Down, But Not Out

by Lucas James Mack

'The ball is going to flatten for everyone at some point,' Sarah Keeler says.

For Keeler, that point came sooner than expected. The sophomore center's dreams of a long and prosperous UW playing career came to a crashing halt last March, as her left knee gave out for the sixth and final time just days prior to the team's first-round NCAA Tournament matchup with Wisconsin-Green Bay.

No amount of rehabilitation could heal the knee enough to get Keeler back onto the court; her playing days were over.

Keeler, however, refused to give up the game entirely, knowing that she could contribute in ways other than on the court, and returned this season as a student assistant coach. It's an unfamiliar role for Keeler, but she is finding that she can just as much a part of the team from the bench as she was on the court.

'I still want to be out there and it's hard to watch sometimes, but I'm happy to still be a part of this team in any way I can,' Keeler says. 'It's different being on the other side of the game, because I'm not quite a coach and I'm not quite a player. My role has definitely changed.'

The ability to change can be hard, but Keeler is driven by her teammates, who have learned to count on Keeler for encouragement.

'I couldn't ask for a better group a girls to be around,' Keeler says. 'We have so much love for each other and our friendship will be for a lifetime. They know that they can look to me for an encouraging word when they get down.'

Keeler pours her heart into basketball, even if all it has given back is repeated knee surgeries and endless hours of rehab.

The roots of Keeler's love for the game lie in Pendleton, Ore., where a young Keeler made a name for herself as a standout prep at Pendleton High School. After four times being named a first-team all-conference selection, and ranking among the all-time greats in school history in nearly every statistical category, Keeler was a star in her hometown, shining with a brightness that even a portentous knee injury her senior season couldn't dim. Locals, of course, envisioned Keeler leading the Oregon Ducks or Oregon State Beavers to Pac-10 titles, but Keeler had ideas of her own.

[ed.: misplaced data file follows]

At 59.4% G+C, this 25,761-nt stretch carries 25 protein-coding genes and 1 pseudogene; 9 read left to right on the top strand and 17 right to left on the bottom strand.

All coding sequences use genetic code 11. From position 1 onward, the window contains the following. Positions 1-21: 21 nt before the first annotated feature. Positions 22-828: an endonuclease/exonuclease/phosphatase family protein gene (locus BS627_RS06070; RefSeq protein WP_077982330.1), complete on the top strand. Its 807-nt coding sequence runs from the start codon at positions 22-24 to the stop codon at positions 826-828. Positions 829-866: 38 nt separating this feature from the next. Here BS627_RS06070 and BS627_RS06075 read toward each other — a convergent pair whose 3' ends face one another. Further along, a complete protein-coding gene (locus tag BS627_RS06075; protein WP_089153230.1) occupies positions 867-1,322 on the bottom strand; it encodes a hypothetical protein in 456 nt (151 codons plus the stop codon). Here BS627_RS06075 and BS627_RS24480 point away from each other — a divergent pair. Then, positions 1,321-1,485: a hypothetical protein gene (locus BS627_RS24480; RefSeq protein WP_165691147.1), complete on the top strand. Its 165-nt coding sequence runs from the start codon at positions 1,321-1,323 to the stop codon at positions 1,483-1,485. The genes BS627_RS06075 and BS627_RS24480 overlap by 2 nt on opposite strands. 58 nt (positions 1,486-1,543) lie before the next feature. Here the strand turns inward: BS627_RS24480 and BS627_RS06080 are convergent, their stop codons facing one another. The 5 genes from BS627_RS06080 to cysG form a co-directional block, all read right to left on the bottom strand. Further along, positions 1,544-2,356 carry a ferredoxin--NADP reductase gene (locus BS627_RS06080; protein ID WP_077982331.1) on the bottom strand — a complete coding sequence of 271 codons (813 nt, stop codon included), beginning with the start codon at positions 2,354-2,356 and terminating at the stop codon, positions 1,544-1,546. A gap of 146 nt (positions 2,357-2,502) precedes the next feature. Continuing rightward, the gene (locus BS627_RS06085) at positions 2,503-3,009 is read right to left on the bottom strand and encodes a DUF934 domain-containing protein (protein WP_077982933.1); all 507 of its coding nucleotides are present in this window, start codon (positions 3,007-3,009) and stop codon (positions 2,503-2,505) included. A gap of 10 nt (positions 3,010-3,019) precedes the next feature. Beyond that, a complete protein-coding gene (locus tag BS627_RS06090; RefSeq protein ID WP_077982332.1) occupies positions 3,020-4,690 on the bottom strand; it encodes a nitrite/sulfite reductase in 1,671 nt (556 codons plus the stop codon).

'I grew up in a small town and there was a lot of pressure to stay in-state,' explains Keeler. 'I was close to going to Oregon, but I came up here to Seattle and knew right away that this was the place for me.'

The fans and teammates at Hec Edmundson Pavilion made Keeler right at home, welcoming her with a sense of friendship that went beyond the court.

Watching the women's basketball team play, Keeler felt, was like watching the extension of friendships continue in front of the thousands of fans.

'Everyone comes here from different walks of life, but we all have the same goals and the friendships that we make will never be lost,' she says. 'When I first came to this team, Kellie Dalan and I became friends and have been really close ever since. That is something that I will never forget.'

Remembering the past allows us to cherish the present, and Keeler has not let the years of hard work and determination pass her by. She has not forgotten the pain and the agony of six knee surgeries, but would do it all again to be able to relive those special bonding experiences on the court.

'My first knee injury in high school was hard to deal with, but I rehabbed as much as I could, because all I wanted to do was play,' she recalls. 'I would ride the stationary bike for what seemed like thousands of miles and I sometimes questioned what the point was, but realizing I would be able to play again made all those hours well worth it.'

Keeler made the most of her time on the court, knowing that the future was never guaranteed, and that she could only control what she accomplished in the present. It's a belief she continues to hold true today.

'I want to contribute anyway I can,' Keeler says. 'I didn't come in here thinking that I would be a big scorer, but I liked to mix it up and bring a sense of toughness to this team. I'm not afraid to mix it up.'

Even as she finds her role on the team 'mixed-up,' Keeler still finds ways to contribute.

'When everyone is bringing their best to this team, it is really fun to watch, because it's really good basketball,' she says. 'We have a young team and they all know what it means to work hard all the time. When that happens, we are going to have great success as a team.'

As a young Husky team creates its own memories on the court, Keeler cherishes those from her playing career.

'My favorite memory was last year against Cal at home,' she says. 'I remember hitting some shots that I wasn't making during the week. Also against USC was also special, because Kayla had just had her heart problem and we had just lost to UCLA. When we played the Trojans, everyone wanted to get a win for Kayla. We were running on empty, be we were not going to give up. No one had to say anything; it was unspoken.'

Some mark success by wins and losses, others by the amount of glory attributed to personal achievement, but those things come and go with the changing of the seasons. True success is determined by the legacy one leaves behind, and what one makes of the opportunities they are given.

'I want to help the girls on the team out anyway I can,' Keeler says. 'I want to coach someday, and I know that what I have learned here as a player - and now being sort of on the coaching side of things - will help me do a good job.'

Sarah Keeler is wrong. The ball can't flatten for her - she is too pumped up for what still lies ahead.

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